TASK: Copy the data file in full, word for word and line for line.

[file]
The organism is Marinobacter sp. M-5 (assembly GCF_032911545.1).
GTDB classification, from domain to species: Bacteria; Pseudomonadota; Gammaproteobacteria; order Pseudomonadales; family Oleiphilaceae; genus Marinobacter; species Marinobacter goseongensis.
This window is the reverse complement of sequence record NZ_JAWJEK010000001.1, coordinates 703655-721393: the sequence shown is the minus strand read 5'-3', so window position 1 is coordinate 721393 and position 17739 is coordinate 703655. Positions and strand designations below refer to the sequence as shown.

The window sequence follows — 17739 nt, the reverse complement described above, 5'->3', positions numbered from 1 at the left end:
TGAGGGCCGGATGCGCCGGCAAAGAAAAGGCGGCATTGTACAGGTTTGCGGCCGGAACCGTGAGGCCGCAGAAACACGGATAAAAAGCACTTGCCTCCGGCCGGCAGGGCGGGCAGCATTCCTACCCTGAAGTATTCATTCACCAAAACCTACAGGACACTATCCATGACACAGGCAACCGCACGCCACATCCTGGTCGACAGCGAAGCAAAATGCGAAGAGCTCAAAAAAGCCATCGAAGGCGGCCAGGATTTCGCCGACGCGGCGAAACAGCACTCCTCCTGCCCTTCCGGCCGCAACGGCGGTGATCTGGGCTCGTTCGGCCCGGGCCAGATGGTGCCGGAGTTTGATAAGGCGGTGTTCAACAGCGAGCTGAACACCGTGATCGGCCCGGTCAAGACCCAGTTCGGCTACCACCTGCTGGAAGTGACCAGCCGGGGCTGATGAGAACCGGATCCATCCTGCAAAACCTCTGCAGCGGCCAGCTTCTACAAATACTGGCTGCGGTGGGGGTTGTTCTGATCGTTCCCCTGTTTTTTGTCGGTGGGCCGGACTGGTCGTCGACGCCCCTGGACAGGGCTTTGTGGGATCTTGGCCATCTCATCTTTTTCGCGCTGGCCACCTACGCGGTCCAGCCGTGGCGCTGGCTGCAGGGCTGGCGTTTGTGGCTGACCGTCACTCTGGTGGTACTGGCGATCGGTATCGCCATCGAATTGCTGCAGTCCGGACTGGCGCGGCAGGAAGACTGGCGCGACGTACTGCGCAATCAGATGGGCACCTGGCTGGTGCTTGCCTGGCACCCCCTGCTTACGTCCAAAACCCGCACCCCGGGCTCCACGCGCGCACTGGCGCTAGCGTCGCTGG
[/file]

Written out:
The organism is Marinobacter sp. M-5 (assembly GCF_032911545.1).
GTDB classification, from domain to species: Bacteria; Pseudomonadota; Gammaproteobacteria; order Pseudomonadales; family Oleiphilaceae; genus Marinobacter; species Marinobacter goseongensis.
This window is the reverse complement of sequence record NZ_JAWJEK010000001.1, coordinates 703655-721393: the sequence shown is the minus strand read 5'-3', so window position 1 is coordinate 721393 and position 17739 is coordinate 703655. Positions and strand designations below refer to the sequence as shown.

The window sequence follows — 17739 nt, the reverse complement described above, 5'->3', positions numbered from 1 at the left end:
TGAGGGCCGGATGCGCCGGCAAAGAAAAGGCGGCATTGTACAGGTTTGCGGCCGGAACCGTGAGGCCGCAGAAACACGGATAAAAAGCACTTGCCTCCGGCCGGCAGGGCGGGCAGCATTCCTACCCTGAAGTATTCATTCACCAAAACCTACAGGACACTATCCATGACACAGGCAACCGCACGCCACATCCTGGTCGACAGCGAAGCAAAATGCGAAGAGCTCAAAAAAGCCATCGAAGGCGGCCAGGATTTCGCCGACGCGGCGAAACAGCACTCCTCCTGCCCTTCCGGCCGCAACGGCGGTGATCTGGGCTCGTTCGGCCCGGGCCAGATGGTGCCGGAGTTTGATAAGGCGGTGTTCAACAGCGAGCTGAACACCGTGATCGGCCCGGTCAAGACCCAGTTCGGCTACCACCTGCTGGAAGTGACCAGCCGGGGCTGATGAGAACCGGATCCATCCTGCAAAACCTCTGCAGCGGCCAGCTTCTACAAATACTGGCTGCGGTGGGGGTTGTTCTGATCGTTCCCCTGTTTTTTGTCGGTGGGCCGGACTGGTCGTCGACGCCCCTGGACAGGGCTTTGTGGGATCTTGGCCATCTCATCTTTTTCGCGCTGGCCACCTACGCGGTCCAGCCGTGGCGCTGGCTGCAGGGCTGGCGTTTGTGGCTGACCGTCACTCTGGTGGTACTGGCGATCGGTATCGCCATCGAATTGCTGCAGTCCGGACTGGCGCGGCAGGAAGACTGGCGCGACGTACTGCGCAATCAGATGGGCACCTGGCTGGTGCTTGCCTGGCACCCCCTGCTTACGTCCAAAACCCGCACCCCGGGCTCCACGCGCGCACTGGCGCTAGCGTCGCTGG